Independent Online

Friday, December 8, 2023

View 0 recent articles pushed to you.Like us on FacebookFollow us on TwitterView weather by location

Durban’s “movers and shakers” head for Greece

Durbanites Rajesh Nanjee and Naseema Parak, who both have Parkinson’s disease and playfully call themselves the “movers and shakers”, are off to take part in the World Parkinson's Table Tennis Championships in Crete. Shelley Kjonstad African News Agency ANA

Durbanites Rajesh Nanjee and Naseema Parak, who both have Parkinson’s disease and playfully call themselves the “movers and shakers”, are off to take part in the World Parkinson's Table Tennis Championships in Crete. Shelley Kjonstad African News Agency ANA

Published Oct 21, 2023


Durban - Never in her wildest dreams did Durban’s Naseema Parak think she would represent South Africa in an international sporting event, and yet she is.

Parak and fellow Durbanite Rajesh Nanjee, who playfully call themselves “movers and shakers”, will fly the country’s flag at the World Parkinson’s Table Tennis Championships in Greece next month.

The two, both members of the non-profit group Parkinson’s ZA, were informed last week that they were among three athletes who would represent Africa at the tournament on the island of Crete (the other person is from Ghana), and now, the hard work starts to find funding to attend the event.

An ecstatic Parak, 62, told the Independent on Saturday that it’s her first big tournament and that her regular matches were usually played at home in the garage against her two grandsons, aged 12 and 13.

“They are very happy. They feel they actually coached me. My son thinks he coached me. I have three coaches.”

And not to be outdone, Parak says her husband acts as if he is a table tennis expert, chipping in with advice, even when she’s folding up the board at home.

She was diagnosed with Parkinson’s disease in 2012, and since then, her life has changed dramatically.

“Mine was very unusual. It started in my right leg, which was stiff, and I knew there was something wrong with me because I used to play ten pin bowling for a league, and I couldn’t roll the ball properly. There was something telling me there is something wrong in my body, because you know your body,” she said.

Parak says next, her right arm became stiff, and her fingers were grew so stiff that she couldn't lift her food. Eventually, she was diagnosed with Parkinson’s disease.

The symptoms increased, and soon, Parak had difficulty swallowing. Depression followed. She lost her appetite and a lot of weight, and then her speech became slurred.

However, after joining the Parkinson’s ZA group a year ago, her health improved dramatically.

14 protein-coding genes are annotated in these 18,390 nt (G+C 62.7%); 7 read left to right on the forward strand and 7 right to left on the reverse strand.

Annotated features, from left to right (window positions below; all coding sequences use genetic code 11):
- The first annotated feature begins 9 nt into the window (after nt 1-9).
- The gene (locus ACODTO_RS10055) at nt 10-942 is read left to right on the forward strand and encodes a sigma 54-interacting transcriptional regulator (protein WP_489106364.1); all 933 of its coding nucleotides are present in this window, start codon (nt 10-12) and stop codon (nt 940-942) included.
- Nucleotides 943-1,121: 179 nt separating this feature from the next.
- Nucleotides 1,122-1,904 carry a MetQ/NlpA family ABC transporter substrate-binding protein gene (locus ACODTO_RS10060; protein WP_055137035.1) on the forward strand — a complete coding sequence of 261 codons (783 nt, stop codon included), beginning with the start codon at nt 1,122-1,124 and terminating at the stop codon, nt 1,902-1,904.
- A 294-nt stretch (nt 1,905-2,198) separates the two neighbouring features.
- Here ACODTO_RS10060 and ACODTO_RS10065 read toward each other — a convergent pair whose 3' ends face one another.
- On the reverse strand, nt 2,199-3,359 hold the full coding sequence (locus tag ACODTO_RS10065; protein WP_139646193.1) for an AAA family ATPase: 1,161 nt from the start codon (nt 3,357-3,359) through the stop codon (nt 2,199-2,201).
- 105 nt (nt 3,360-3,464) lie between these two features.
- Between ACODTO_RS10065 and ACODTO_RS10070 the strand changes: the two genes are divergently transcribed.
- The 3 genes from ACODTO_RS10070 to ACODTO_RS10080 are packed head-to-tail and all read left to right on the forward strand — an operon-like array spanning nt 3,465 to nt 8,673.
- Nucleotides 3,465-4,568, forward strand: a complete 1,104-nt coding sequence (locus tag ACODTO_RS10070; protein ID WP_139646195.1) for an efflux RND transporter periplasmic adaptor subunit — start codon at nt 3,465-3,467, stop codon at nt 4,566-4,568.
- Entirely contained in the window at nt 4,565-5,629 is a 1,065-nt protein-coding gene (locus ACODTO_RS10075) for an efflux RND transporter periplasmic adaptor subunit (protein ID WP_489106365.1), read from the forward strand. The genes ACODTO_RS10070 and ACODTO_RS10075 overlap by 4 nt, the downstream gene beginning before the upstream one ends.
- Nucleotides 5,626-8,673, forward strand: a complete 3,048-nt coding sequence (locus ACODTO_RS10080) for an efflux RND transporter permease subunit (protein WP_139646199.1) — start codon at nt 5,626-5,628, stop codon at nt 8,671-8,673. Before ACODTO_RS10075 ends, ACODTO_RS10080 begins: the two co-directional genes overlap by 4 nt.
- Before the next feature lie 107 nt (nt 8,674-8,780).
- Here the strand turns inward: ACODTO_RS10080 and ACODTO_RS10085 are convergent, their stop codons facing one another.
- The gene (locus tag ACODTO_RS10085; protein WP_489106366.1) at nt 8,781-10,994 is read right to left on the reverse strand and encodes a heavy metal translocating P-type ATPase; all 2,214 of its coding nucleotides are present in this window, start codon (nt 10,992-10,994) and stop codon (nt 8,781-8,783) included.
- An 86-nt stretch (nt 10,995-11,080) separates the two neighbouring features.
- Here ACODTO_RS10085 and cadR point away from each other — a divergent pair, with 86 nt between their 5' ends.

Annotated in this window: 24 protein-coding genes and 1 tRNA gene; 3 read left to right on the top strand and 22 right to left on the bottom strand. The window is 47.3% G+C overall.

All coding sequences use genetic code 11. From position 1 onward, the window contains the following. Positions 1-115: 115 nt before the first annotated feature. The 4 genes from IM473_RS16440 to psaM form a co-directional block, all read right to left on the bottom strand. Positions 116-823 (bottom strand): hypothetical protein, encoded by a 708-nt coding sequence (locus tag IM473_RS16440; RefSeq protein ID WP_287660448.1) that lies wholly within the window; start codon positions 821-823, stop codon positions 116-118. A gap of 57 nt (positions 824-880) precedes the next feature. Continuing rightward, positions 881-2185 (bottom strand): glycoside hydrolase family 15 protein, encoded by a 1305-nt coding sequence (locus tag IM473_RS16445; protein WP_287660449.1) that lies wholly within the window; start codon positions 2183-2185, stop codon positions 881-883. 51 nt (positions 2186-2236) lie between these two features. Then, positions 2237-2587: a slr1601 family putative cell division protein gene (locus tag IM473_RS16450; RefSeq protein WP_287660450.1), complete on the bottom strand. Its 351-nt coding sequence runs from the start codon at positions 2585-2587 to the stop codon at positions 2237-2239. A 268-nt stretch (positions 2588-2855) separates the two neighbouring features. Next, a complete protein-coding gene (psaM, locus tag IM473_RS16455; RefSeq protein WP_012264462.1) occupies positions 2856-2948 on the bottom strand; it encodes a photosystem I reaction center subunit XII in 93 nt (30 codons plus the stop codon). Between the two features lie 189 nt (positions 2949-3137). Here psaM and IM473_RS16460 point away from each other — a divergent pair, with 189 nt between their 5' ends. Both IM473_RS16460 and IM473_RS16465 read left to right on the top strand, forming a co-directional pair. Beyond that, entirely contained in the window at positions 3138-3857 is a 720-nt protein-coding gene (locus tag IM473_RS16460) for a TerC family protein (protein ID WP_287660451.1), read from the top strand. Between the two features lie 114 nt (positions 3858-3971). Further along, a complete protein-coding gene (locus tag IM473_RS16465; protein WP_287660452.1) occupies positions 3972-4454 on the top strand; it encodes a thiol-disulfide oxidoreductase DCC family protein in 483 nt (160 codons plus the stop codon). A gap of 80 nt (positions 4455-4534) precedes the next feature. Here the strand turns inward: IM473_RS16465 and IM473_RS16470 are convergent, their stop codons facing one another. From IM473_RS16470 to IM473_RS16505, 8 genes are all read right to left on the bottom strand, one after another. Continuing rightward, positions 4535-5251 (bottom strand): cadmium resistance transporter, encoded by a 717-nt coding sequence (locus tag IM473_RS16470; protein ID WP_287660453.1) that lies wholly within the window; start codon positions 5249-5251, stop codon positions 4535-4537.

“Thank God I’ve come a long way. When some people see me, they say, 'you have Parkinson’s, but you don't shake’. I have my shakes from time to time, but not like before. Then it was terrible,” said Parak.

She said the disease decreased the ‘’happy hormone” or dopamine in your brain, and many sufferers also had the “Parkinson’s look” because their faces were expressionless.

“I used to be a very happy-go-lucky person, always laughing and joking, but with Parkinson’s, all that changed,” said Parak.

The World Health Organization says Parkinson’s disease (PD) is a brain condition that causes problems with movement, mental health, sleep, pain and other health issues. The WHO says common symptoms include tremors, painful muscle contractions and difficulty speaking. It also results in high rates of disability and the need for care, while many people with PD also develop dementia.

Nanjee, 58, developed PD when he was only in his thirties and says table tennis slows down the progression of the disease.

“I have 21 years of experience with PD, but there is still tons for me to learn, and I need to bring back from Greece what I can learn to benefit others,” said Nanjee, who also has several Amashova cycle races under his belt despite his medical condition.

He says illness doesn’t discriminate, and those living with PD in South Africa include professors, attorneys, accountants, pharmacists, medical doctors and physicians. “They have brilliant minds that are still active and sharp, but because of the physical disability it’s like your brilliance is washed aside. I say we bring information from Greece, and we can put it into a thinking pot, and one of these okes might come up with something that might help everybody.”

Until then, Nanjee said, they were practising hard, and the few days ahead would be busy. “We are in a drive to expedite a bit of sponsorship to get us there.”

Rakesh Harribhai, who started Parkinson’s ZA after his mom was diagnosed with it, said they had set up online “Mover and Shaker’s” accounts for Parak and Nanjee to raise funds for the trip to Greece. They also needed to get kit in which to play.

Harribhai said the trip would be physically challenging for the participants as it involved four stages of travel to get to Crete from Durban and commended Parak and Nanjee for their courage. He said the World Parkinson’s Table Tennis Championships would take place from November 1-5.

Those keen to sponsor the players can go to for more information.

The Independent on Saturday